Obviously, you would need to change reg_lock to mutex in the _reg()
function.

-- Steve



^ permalink raw reply	[flat|nested] 17+ messages in thread

* Re: [PATCH] mm: mmap_lock: fix use-after-free race and css ref leak in tracepoints
  2020-12-01  1:33 ` Shakeel Butt
@ 2020-12-01 17:36   ` Axel Rasmussen
  2020-12-01 17:56     ` Greg Thelen
  0 siblings, 1 reply; 17+ messages in thread
From: Axel Rasmussen @ 2020-12-01 17:36 UTC (permalink / raw)
  To: Shakeel Butt
  Cc: Andrew Morton, Chinwen Chang, Daniel Jordan, David Rientjes,
	Davidlohr Bueso, Ingo Molnar, Jann Horn, Laurent Dufour,
	Michel Lespinasse, Stephen Rothwell, Steven Rostedt,
	Vlastimil Babka, Yafang Shao, David S . Miller, dsahern,
	Greg Kroah-Hartman, Jakub Kicinski, liuhangbin, Tejun Heo, LKML,
	Linux MM

On Mon, Nov 30, 2020 at 5:34 PM Shakeel Butt <shakeelb@google.com> wrote:
>
> On Mon, Nov 30, 2020 at 3:43 PM Axel Rasmussen <axelrasmussen@google.com> wrote:
> >
> > syzbot reported[1] a use-after-free introduced in 0f818c4bc1f3. The bug
> > is that an ongoing trace event might race with the tracepoint being
> > disabled (and therefore the _unreg() callback being called). Consider
> > this ordering:
> >
> > T1: trace event fires, get_mm_memcg_path() is called
> > T1: get_memcg_path_buf() returns a buffer pointer
> > T2: trace_mmap_lock_unreg() is called, buffers are freed
> > T1: cgroup_path() is called with the now-freed buffer
>
> Any reason to use the cgroup_path instead of the cgroup_ino? There are
> other examples of trace points using cgroup_ino and no need to
> allocate buffers. Also cgroup namespace might complicate the path
> usage.

Hmm, so in general I would love to use a numeric identifier instead of a string.

I did some reading, and it looks like the cgroup_ino() mainly has to
do with writeback, instead of being just a general identifier?
https://www.kernel.org/doc/Documentation/cgroup-v2.txt

There is cgroup_id() which I think is almost what I'd want, but there
are a couple problems with it:

- I don't know of a way for userspace to translate IDs -> paths, to
make them human readable?
- Also I think the ID implementation we use for this is "dense",
meaning if a cgroup is removed, its ID is likely to be quickly reused.

>
> >
> > The solution in this commit is to modify trace_mmap_lock_unreg() to
> > first stop new buffers from being handed out, and then to wait (spin)
> > until any existing buffer references are dropped (i.e., those trace
> > events complete).
> >
> > I have a simple reproducer program which spins up two pools of threads,
> > doing the following in a tight loop:
> >
> >   Pool 1:
> >   mmap(NULL, 4096, PROT_READ | PROT_WRITE,
> >        MAP_PRIVATE | MAP_ANONYMOUS, -1, 0)
> >   munmap()
> >
> >   Pool 2:
> >   echo 1 > /sys/kernel/debug/tracing/events/mmap_lock/enable
> >   echo 0 > /sys/kernel/debug/tracing/events/mmap_lock/enable
> >
> > This triggers the use-after-free very quickly. With this patch, I let it
> > run for an hour without any BUGs.
> >
> > While fixing this, I also noticed and fixed a css ref leak. Previously
> > we called get_mem_cgroup_from_mm(), but we never called css_put() to
> > release that reference. get_mm_memcg_path() now does this properly.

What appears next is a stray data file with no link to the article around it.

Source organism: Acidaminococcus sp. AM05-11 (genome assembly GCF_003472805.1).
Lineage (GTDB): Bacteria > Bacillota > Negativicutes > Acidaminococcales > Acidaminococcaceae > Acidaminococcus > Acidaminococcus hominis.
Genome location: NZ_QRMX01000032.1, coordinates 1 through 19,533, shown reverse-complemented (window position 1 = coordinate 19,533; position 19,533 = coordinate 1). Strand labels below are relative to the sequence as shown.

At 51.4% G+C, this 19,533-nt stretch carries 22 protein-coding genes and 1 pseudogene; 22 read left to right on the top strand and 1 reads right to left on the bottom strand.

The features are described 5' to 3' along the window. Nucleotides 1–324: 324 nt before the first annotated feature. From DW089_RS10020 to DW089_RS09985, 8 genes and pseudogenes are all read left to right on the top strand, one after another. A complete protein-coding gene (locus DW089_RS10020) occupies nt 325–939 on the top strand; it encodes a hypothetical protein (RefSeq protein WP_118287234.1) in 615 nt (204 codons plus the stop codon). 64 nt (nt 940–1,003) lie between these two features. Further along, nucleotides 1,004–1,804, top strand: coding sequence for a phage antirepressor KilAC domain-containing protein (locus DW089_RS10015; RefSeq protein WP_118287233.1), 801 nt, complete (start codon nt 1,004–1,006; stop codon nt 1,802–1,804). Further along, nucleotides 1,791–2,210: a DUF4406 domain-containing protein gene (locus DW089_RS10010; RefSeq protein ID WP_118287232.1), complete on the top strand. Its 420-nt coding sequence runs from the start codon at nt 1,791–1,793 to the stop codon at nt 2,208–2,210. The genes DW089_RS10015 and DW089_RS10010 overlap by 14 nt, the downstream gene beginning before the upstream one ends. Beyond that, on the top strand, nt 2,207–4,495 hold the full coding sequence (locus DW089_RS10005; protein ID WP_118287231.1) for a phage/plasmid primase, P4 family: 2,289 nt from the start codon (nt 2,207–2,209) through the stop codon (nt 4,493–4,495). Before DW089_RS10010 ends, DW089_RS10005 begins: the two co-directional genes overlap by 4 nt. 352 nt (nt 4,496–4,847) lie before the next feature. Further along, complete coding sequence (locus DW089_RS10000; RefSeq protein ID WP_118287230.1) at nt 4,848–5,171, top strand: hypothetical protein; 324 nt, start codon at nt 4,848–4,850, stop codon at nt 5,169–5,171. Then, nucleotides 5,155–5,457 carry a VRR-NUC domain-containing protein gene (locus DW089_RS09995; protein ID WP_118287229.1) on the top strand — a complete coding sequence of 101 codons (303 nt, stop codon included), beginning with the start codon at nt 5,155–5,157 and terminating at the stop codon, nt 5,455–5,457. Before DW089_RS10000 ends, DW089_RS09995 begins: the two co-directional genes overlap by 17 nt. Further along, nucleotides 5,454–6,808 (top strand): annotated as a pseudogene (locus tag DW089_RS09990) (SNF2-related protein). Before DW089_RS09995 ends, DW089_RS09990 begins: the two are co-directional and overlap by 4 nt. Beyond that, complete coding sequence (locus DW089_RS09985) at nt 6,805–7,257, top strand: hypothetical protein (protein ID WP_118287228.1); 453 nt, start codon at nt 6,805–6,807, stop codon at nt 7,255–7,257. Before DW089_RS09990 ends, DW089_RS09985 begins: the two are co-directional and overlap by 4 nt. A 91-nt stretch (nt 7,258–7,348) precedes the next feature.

> >
> > [1]: https://syzkaller.appspot.com/bug?extid=19e6dd9943972fa1c58a
> >
> > Fixes: 0f818c4bc1f3 ("mm: mmap_lock: add tracepoints around lock acquisition")
>
> The original patch is in mm tree, so the SHA1 is not stabilized.
> Usually Andrew squash the fixes into the original patches.

Ah, I added this because it also shows up in linux-next, under the
next-20201130 tag. I'll remove it in v2, squashing is fine. :)

>
> > Signed-off-by: Axel Rasmussen <axelrasmussen@google.com>
> > ---
> >  mm/mmap_lock.c | 100 +++++++++++++++++++++++++++++++++++++++++--------
> >  1 file changed, 85 insertions(+), 15 deletions(-)
> >
> > diff --git a/mm/mmap_lock.c b/mm/mmap_lock.c
> > index 12af8f1b8a14..be38dc58278b 100644
> > --- a/mm/mmap_lock.c
> > +++ b/mm/mmap_lock.c
> > @@ -3,6 +3,7 @@
> >  #include <trace/events/mmap_lock.h>
> >
> >  #include <linux/mm.h>
> > +#include <linux/atomic.h>
> >  #include <linux/cgroup.h>
> >  #include <linux/memcontrol.h>
> >  #include <linux/mmap_lock.h>
> > @@ -18,13 +19,28 @@ EXPORT_TRACEPOINT_SYMBOL(mmap_lock_released);
> >  #ifdef CONFIG_MEMCG
> >
> >  /*
> > - * Our various events all share the same buffer (because we don't want or need
> > - * to allocate a set of buffers *per event type*), so we need to protect against
> > - * concurrent _reg() and _unreg() calls, and count how many _reg() calls have
> > - * been made.
> > + * This is unfortunately complicated... _reg() and _unreg() may be called
> > + * in parallel, separately for each of our three event types. To save memory,
> > + * all of the event types share the same buffers. Furthermore, trace events
> > + * might happen in parallel with _unreg(); we need to ensure we don't free the
> > + * buffers before all inflights have finished. Because these events happen
> > + * "frequently", we also want to prevent new inflights from starting once the
> > + * _unreg() process begins. And, for performance reasons, we want to avoid any
> > + * locking in the trace event path.
> > + *
> > + * So:
> > + *
> > + * - Use a spinlock to serialize _reg() and _unreg() calls.
> > + * - Keep track of nested _reg() calls with a lock-protected counter.